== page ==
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What's the difference between SSDI and SSI?

Social Security Disability Insurance (SSDI) and Supplemental Security Income (SSI) both pay benefits to people that the Social Security Administration deems disabled.

With their similar initials and overlapping missions, the two programs can be easy to confuse — but they differ in fundamental ways. Here are some of the key distinctions.

Who qualifies

  • SSDI is available to people with physical and mental impairments severe enough to prevent them from engaging in their normal occupations or any other substantial work. The disability must be expected to last for at least 12 months or to end in death.
  • SSI is a safety net program that pays benefits to people who are disabled, usually based on the same definition used for SSDI; blind; or 65 and older. They must have very limited income and assets.

How to qualify

  • SSDI is an earned benefit. As with Social Security retirement benefits, you qualify by working and paying Social Security taxes. How long you must have worked to be eligible varies based on your age when you become disabled.

As it does for the spouses and children of retirees, Social Security can pay additional benefits to the spouses and children of disabled workers. Adults who have been disabled since childhood may qualify for SSDI on a parent's record even if they never have worked.

  • SSI is not tied to a recipient's work history. You can receive SSI if you never have worked or paid Social Security taxes. But your income and other financial resources, such as bank accounts and property, must not exceed strict caps.

In 2021, the income limit is $794 a month for an individual and $1,191 a month for a couple filing for SSI jointly. That's also the maximum federal SSI benefit payment.

The resource limit is $2,000 for an individual and $3,000 for a couple.

Not all income and assets count against the caps. For example, Social Security exempts the value of your home and about half of earnings from work, among other things.

Financing and administration

  • SSDI dates to 1956, when Social Security's rules were amended to permit benefit payments to disabled workers.

Both workers and their employers primarily bear the cost of the program through payroll taxes. Benefits are paid out of Social Security's Disability Insurance Trust Fund.

Payment amounts are based on your earnings history. In 2021, the estimated average monthly SSDI benefit is $1,277.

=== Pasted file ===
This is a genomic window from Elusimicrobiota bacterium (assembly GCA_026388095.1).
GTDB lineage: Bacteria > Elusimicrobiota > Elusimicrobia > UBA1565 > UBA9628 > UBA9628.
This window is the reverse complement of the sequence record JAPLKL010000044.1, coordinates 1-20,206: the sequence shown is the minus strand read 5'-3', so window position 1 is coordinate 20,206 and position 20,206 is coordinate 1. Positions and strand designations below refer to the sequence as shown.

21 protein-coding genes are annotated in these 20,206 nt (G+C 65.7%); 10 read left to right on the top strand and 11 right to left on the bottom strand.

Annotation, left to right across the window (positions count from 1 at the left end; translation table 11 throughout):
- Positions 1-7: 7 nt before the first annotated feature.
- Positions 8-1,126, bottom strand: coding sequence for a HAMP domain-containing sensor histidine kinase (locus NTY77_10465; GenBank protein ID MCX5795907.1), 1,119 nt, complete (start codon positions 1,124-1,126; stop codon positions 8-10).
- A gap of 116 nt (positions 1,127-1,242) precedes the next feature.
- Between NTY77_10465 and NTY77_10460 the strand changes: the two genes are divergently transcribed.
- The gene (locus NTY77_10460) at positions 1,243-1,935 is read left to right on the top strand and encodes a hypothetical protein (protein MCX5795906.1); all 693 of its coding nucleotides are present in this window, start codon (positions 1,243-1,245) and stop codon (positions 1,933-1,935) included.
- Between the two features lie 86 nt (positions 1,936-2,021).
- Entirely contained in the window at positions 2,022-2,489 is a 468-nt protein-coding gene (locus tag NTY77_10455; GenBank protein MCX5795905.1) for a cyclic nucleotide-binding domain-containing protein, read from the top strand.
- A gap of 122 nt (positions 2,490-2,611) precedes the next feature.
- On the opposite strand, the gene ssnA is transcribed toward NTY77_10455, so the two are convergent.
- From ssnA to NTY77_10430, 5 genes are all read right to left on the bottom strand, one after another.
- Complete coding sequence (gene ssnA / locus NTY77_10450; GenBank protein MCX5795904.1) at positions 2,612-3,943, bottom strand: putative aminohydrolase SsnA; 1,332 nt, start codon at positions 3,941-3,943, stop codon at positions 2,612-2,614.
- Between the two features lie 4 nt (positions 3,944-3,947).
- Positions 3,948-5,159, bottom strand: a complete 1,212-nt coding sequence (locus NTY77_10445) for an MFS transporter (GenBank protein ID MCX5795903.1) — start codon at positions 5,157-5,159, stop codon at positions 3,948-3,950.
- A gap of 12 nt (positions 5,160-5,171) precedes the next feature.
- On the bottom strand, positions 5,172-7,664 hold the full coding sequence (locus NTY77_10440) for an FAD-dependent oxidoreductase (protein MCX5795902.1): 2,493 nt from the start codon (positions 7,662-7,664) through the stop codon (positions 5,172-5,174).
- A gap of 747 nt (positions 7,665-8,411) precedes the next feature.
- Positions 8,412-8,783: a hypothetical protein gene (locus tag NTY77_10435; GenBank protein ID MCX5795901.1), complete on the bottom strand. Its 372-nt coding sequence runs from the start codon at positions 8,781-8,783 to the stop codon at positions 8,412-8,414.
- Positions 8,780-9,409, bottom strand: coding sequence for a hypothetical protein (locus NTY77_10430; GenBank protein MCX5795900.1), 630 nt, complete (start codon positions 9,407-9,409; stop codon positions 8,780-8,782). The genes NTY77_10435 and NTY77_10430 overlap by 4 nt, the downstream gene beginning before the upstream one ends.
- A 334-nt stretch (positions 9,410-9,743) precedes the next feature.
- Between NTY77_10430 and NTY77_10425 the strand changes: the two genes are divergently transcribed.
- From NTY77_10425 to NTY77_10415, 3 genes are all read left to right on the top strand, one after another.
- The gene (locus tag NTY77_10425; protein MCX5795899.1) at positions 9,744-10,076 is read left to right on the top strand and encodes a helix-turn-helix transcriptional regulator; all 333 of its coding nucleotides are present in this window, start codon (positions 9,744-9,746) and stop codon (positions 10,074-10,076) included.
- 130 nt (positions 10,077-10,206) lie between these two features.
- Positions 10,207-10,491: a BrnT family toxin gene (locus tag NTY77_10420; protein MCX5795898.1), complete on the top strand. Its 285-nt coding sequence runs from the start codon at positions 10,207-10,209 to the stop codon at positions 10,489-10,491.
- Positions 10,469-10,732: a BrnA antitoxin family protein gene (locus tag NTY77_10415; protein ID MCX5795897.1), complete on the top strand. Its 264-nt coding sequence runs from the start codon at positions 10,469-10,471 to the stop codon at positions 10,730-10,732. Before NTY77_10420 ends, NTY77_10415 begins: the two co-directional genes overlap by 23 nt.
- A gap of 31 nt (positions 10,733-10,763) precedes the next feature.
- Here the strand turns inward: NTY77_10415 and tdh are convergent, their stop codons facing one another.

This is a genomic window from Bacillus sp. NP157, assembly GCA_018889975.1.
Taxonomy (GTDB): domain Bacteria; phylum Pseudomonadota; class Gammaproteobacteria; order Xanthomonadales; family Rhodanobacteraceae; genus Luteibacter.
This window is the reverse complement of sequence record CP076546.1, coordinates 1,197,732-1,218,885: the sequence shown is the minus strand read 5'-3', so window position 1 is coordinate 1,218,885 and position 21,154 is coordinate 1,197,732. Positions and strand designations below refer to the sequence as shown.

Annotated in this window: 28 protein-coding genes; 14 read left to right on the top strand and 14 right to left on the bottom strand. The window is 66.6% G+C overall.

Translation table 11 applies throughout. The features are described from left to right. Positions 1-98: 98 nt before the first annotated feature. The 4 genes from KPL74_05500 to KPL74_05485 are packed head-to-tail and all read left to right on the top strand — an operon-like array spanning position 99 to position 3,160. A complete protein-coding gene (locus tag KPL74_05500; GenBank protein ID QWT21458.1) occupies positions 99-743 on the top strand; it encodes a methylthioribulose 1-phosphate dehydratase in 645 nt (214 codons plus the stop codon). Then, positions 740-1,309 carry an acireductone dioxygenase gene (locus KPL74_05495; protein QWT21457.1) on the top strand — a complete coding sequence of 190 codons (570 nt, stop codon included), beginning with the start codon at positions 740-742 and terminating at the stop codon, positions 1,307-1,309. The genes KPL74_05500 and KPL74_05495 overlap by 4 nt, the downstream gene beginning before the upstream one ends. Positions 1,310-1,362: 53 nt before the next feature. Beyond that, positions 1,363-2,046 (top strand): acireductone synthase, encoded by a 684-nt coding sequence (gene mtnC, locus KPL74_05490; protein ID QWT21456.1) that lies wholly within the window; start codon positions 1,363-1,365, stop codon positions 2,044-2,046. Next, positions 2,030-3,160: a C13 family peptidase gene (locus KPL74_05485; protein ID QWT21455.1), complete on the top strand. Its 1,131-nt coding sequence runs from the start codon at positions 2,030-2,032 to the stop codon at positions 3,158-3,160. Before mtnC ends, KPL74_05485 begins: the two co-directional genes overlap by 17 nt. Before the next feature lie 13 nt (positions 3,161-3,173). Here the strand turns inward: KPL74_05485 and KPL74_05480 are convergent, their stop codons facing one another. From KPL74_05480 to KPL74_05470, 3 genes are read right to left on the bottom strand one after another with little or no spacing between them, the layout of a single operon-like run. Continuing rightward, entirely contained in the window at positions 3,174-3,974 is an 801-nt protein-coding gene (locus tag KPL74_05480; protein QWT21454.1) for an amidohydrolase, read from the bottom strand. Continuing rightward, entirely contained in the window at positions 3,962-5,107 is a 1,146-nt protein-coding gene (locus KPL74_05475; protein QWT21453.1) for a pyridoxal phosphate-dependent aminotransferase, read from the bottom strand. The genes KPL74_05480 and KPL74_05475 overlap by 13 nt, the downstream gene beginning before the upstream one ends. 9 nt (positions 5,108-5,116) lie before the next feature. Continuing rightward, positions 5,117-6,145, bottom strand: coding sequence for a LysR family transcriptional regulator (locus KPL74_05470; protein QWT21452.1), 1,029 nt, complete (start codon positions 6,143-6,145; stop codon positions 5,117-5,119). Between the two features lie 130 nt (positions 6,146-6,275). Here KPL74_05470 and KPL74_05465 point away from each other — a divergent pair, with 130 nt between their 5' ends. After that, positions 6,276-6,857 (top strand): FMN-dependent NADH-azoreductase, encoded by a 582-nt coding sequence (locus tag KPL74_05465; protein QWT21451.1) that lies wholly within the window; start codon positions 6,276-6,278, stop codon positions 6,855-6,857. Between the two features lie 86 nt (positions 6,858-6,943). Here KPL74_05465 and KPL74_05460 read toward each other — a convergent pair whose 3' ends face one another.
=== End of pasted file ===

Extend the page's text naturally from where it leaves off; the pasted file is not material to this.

• SSI is managed by the Social Security Administration, but Social Security taxes do not pay for it. Rather, SSI is paid out of general revenues that the Treasury Department collects to run the U.S. government.

Social Security was put in charge of SSI when the program was established in 1972 to replace a maze of disparate state programs that provided federally financed benefits for older, blind and disabled people in financial need. Most states offer supplemental benefits to SSI recipients on top of the federal payment.

How they're similar

The Social Security Administration generally uses the same medical criteria and the same process to determine if a disability entitles an adult to SSDI or SSI. Collecting both benefits is permitted.

The condition must be expected to last at least a year or result in death and must prevent you for doing most work.

Social Security requires considerable medical evidence to back up a disability claim for either benefit. Although you can apply online for SSDI, and in some cases for SSI, the process will include an in-person or phone interview with a Social Security representative.

[Editor’s note: Local Social Security offices are currently closed to walk-in visits due to the COVID-19 pandemic. Many Social Security services are available online and by phone. If you have a "dire need situation" regarding your benefits or need to update information attached to your Social Security number, such as your name or citizenship status, you may be able to schedule an in-person appointment. See Social Security's coronavirus page or call your local office for more information.]

Getting a decision generally takes three to five months, according to Social Security officials, but the time can vary depending on how long Social Security needs to get medical records and other relevant evidence. Military veterans and people with particular severe medical issues may qualify for expedited processing.

Keep in mind

A majority of applications for disability benefits are initially denied. If your application is rejected, you have the right to appeal, but getting a hearing can take a year or more. The Social Security Administration has a considerable backlog of cases.

Updated December 28, 2020

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